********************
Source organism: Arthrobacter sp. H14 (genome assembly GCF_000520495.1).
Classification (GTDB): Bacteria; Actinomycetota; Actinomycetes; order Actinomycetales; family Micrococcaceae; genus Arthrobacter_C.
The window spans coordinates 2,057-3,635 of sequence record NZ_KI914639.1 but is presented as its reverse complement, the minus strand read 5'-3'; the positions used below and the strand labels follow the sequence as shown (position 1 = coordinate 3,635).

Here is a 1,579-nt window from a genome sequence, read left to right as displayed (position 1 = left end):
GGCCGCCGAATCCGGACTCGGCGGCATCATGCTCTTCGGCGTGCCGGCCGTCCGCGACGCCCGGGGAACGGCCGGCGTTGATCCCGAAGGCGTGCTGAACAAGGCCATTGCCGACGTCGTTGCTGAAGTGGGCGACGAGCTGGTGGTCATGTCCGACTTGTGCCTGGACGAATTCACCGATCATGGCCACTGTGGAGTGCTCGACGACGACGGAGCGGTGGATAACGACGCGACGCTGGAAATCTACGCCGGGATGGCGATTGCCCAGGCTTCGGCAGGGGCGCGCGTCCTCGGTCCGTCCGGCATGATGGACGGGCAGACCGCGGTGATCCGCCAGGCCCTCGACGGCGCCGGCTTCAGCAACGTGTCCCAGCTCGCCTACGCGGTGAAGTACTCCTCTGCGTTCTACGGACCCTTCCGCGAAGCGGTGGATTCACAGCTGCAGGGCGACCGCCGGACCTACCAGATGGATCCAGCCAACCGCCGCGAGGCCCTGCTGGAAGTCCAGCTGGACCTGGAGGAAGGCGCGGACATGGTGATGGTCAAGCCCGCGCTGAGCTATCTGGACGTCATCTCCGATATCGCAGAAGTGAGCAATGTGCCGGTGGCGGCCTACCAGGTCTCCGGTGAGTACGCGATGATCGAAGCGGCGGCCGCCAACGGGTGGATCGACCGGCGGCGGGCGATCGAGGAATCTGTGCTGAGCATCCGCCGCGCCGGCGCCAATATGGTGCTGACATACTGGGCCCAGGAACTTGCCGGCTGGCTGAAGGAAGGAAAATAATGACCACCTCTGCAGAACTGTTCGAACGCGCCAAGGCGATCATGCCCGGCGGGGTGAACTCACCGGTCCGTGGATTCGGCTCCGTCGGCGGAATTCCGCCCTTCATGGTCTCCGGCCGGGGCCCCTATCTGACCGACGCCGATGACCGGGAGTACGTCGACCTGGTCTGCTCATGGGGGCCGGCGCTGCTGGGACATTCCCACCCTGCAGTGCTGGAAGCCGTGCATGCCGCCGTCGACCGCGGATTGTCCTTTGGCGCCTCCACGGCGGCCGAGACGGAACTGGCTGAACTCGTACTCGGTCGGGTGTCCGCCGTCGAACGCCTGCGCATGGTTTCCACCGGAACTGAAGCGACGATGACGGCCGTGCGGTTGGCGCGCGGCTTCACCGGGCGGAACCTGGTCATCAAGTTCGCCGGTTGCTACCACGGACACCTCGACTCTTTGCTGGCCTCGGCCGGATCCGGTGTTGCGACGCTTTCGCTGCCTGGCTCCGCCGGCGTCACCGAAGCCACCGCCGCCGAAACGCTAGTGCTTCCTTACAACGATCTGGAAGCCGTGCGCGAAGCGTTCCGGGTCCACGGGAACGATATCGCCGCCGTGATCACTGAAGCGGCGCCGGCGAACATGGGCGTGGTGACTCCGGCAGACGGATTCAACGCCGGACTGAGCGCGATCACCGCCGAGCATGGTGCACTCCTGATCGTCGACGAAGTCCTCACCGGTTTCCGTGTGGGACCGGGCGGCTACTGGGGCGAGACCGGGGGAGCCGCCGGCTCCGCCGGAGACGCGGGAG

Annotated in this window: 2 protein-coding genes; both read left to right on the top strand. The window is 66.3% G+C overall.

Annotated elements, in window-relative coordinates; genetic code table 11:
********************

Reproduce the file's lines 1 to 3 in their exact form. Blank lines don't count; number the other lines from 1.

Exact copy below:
Source organism: Arthrobacter sp. H14 (genome assembly GCF_000520495.1).
Classification (GTDB): Bacteria; Actinomycetota; Actinomycetes; order Actinomycetales; family Micrococcaceae; genus Arthrobacter_C.
The window spans coordinates 2,057-3,635 of sequence record NZ_KI914639.1 but is presented as its reverse complement, the minus strand read 5'-3'; the positions used below and the strand labels follow the sequence as shown (position 1 = coordinate 3,635).